Books about Cajun culture
October 12, 2017 11:51 AM   Subscribe

I'm looking for books, fiction or non-, about Cajun culture in Louisiana.

Here's the paragraph that got me interested, from John McPhee's Control of Nature:

"The old life of the basin is not entirely gone. It is true that people don’t collect moss anymore to use in stuffing furniture, true that the great virgin cypresses are away. Their flared stumps remain, like cabins standing in the water. From the beginning of the nineteenth century, Cajuns made their lives and livings in the swamp. Their grocery stores were afloat, and moved among them, camp to camp. It is true all that has vanished, and the Cajuns live outside the levees, but they and others-operating for the most part alone or in pairs—go into the swamp and take twenty-five million dollars’ worth of protein out of the water in any given year. The fish alone can average a thousand pounds an acre, and that, according to Fryling, is “more fish than in any other natural water system in the United States”—two and a half times as productive as the Everglades. The fish are not in the conversation, however, when compared with the crawfish."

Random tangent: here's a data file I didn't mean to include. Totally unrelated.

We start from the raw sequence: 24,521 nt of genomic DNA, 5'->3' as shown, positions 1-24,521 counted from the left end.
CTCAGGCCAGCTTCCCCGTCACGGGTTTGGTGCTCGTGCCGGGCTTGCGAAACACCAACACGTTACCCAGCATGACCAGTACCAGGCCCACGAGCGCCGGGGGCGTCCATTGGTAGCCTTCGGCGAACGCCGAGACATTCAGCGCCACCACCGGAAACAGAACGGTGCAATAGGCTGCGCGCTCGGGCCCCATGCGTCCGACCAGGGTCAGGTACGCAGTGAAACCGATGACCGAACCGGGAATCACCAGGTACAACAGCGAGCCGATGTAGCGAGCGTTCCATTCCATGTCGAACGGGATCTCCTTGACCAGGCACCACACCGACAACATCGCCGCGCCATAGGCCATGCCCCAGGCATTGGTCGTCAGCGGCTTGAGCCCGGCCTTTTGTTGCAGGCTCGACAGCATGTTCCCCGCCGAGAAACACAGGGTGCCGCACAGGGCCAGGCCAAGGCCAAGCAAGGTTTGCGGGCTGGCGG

As a landlubbing northerner, that seems so interesting to me. Are there novels or nonfiction books that go into detail about this way of life and the way it's changed through to the present? I'm thinking of something a little bit like Karen Russell's great Swamplandia!, but set in Cajun Louisiana.
posted by Rinku to Media & Arts (4 answers total) 2 users marked this as a favorite
 
James Lee Burke.

His daughter, Alafair Burke, also writes crime novels, but it's been long enough since I read one them that I don't remember how Cajun they are.
posted by Bruce H. at 12:16 PM on October 12 [3 favorites]


You might like Tim Gautreaux's Next Step in the Dance.
posted by scratch at 5:52 AM on October 13


It may sound really odd to recommend a cookbook but "Who's Your Mama, Are You Catholic, and Can You Make a Roux?" is one of those cookbooks where every recipe is preceded by a story from the author about how the recipe fit into her life in southern Louisiana. They're fun, personal stories and the recipes are damn good, too.
posted by ElKevbo at 6:40 AM on October 14


You may also want to try J. J. Reneaux. She's a Cajun storyteller who has put out a few books about Louisiana and Cajun culture. Here's her website.
posted by Francis7 at 1:57 PM on October 19


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